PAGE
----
Alliance leaders start this two-day summit Tuesday and they still haven’t figured out how they’ll respond to Ukraine’s bid.
For the first time in more than 100 years, the Marine Corps has no Senate-confirmed leader.
And despite the retirement of Commandant Gen. David Berger, there’s no inkling that the situation will change any time soon.
Sen. Tommy Tuberville’s seven-month hold on all senior military promotions ran head-on into the long military history of smooth leadership handovers during a pomp-filled ceremony Monday at the Marine Corps Barracks in Washington.
Berger, whose four-year tour as the Marines’ top officer came to an end, was supposed to hand the reins over to Gen. Eric Smith, who has been nominated for the job. Instead, Smith will run the Corps on a temporary basis while he waits for Senate confirmation, thanks to the hold. Because he’s not confirmed, Smith will have to hold off on making any making strategic decisions for the service. He will also simultaneously serve in his current position as the Marine Corps’ No. 2.
“I know that everyone here is looking forward to the rapid confirmation of a distinguished successor to General Berger,” Defense Secretary Lloyd Austin said in brief remarks before jetting off to a NATO summit in Lithuania.
“You know, it’s been more than a century since the U.S. Marine Corps has operated without a Senate-confirmed commandant,” he continued. “Smooth and timely transitions of confirmed leadership are central to the defense of the United States.”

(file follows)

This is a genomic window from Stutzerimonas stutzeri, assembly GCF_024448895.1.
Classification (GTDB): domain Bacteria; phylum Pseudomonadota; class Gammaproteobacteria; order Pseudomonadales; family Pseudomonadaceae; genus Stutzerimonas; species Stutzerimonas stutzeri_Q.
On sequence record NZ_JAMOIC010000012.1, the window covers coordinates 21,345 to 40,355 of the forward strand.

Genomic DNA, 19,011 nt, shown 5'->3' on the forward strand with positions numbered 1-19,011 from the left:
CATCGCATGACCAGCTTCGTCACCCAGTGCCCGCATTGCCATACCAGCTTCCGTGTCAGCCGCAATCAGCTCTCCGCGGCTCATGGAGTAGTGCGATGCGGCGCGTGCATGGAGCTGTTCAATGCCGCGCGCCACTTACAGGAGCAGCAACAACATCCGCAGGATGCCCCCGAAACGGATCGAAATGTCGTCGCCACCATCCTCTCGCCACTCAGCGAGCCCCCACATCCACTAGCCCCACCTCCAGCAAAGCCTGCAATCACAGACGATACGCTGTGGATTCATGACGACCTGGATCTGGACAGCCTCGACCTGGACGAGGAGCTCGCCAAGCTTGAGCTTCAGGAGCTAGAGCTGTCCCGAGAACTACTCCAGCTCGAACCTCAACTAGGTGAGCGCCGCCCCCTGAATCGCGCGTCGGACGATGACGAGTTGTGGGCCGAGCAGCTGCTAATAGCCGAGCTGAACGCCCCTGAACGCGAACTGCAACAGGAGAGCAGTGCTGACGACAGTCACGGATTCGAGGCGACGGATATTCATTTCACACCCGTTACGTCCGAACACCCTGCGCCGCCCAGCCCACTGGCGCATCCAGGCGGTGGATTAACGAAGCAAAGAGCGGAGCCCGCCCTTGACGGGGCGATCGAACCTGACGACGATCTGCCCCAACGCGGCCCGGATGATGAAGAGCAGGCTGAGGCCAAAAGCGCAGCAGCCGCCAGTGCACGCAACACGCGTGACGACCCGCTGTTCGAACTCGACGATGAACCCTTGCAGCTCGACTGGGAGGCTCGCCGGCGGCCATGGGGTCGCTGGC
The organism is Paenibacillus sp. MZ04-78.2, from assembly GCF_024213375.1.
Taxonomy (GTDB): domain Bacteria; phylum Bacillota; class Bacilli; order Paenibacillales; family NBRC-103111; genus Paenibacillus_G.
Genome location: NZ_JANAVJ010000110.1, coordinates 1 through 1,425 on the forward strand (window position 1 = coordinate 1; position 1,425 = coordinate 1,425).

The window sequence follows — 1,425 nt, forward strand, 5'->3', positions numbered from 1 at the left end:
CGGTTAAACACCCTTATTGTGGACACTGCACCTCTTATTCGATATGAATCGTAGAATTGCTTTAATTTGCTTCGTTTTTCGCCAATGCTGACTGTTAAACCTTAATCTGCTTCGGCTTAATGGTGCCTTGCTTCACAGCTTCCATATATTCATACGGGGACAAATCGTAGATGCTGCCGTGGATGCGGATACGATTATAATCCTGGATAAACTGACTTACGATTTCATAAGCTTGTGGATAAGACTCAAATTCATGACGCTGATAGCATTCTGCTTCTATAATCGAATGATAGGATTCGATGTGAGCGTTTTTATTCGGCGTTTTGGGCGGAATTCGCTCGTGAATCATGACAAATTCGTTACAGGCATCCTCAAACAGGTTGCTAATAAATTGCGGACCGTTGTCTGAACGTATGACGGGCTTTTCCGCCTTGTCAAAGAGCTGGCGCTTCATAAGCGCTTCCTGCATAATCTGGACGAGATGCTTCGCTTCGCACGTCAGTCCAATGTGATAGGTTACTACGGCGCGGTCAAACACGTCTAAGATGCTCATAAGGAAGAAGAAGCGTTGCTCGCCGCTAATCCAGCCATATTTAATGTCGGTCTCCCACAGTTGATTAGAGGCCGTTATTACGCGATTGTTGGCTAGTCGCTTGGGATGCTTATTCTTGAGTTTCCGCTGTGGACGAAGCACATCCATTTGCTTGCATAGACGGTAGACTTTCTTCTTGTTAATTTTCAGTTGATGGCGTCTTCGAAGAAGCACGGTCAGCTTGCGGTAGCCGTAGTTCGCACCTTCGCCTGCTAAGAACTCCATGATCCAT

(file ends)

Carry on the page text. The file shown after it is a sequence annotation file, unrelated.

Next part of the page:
As Berger and Smith looked on, Austin sidestepped mentioning Tuberville by name. “I am also confident that the United States Senate will meet its responsibilities, and I look forward to welcoming an outstanding new commandant for our Marine Corps and to adding many other distinguished senior leaders across the joint force.”
Tuberville, an Alabama Republican and Senate Armed Services Committee member, placed the hold in protest of the Pentagon’s new policy that pays travel expenses for troops if they cannot obtain abortions in their state. He has also voiced frustration that President Joe Biden has yet to reach out to discuss the matter.
The senator’s procedural holds mean that senior officers across the military are unable to move their families to their new assignments, and in many cases are losing out on the pay raises that promotions entail.
“Our military families give up so much to support those who they serve, so they shouldn’t be weighed down with any extra uncertainty,” Austin said.
In his own remarks, Berger also swiped at the issue, saying that with Smith performing the duties of commandant until his full Senate confirmation, “the Marine Corps is in fantastic hands. And I’m with you, Mr. Secretary. We need the Senate to do their job so that we can have a sitting commandant appointed and confirmed. We need that house to be occupied. We ask the Senate to do that.”
Berger is the first of four members of the eight-member Joint Chiefs of Staff who will begin retiring this year. With the hold in place, half the chiefs, the leaders of the Army, Navy and Marine Corps, along with the chair, will have no confirmed successor in the seat to replace them.
After Berger, current Army Chief of Staff Gen. James McConville will retire around Aug. 9, giving way to his second in command Gen. Randy George, who Biden has nominated to succeed McConville.
Current Chief of Naval Operations Adm. Mike Gilday will also step down around Aug. 14, to be replaced on a temporary basis by Adm. Lisa Franchetti, the vice chief of naval operations. The White House has yet to nominate a replacement for Gilday, but Austin has recommended Pacific Fleet chief Adm. Samuel Paparo to become the Navy’s next top admiral.
By far the most significant change comes this fall on Oct. 1, when Joint Chiefs Chair Gen. Mark Milley is required to retire. If his nominated replacement isn’t confirmed by then, he will hand over responsibilities to his vice chief, Adm. Christopher Grady, until a replacement is confirmed.
The officer tapped to replace Milley, Air Force Chief of Staff Gen. C.Q. Brown, will appear for his nomination hearing before the Senate Armed Services Committee on Tuesday.